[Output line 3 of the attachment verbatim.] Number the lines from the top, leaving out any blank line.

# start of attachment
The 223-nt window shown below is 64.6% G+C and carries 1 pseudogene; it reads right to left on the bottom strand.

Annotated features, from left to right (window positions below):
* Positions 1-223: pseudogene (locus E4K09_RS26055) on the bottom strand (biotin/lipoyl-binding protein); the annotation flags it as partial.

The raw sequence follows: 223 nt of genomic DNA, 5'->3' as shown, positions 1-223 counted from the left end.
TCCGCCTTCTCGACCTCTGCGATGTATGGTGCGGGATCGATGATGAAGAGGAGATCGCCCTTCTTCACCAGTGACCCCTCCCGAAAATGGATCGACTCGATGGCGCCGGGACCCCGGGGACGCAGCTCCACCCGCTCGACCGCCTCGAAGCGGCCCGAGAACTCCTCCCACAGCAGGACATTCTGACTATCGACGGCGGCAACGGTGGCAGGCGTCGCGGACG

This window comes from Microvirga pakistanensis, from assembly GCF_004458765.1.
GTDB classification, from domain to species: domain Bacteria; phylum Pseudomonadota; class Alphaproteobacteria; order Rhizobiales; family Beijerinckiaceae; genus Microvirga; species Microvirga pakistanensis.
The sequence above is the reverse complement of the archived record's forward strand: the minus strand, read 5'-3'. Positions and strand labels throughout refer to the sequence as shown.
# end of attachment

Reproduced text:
* Positions 1-223: pseudogene (locus E4K09_RS26055) on the bottom strand (biotin/lipoyl-binding protein); the annotation flags it as partial.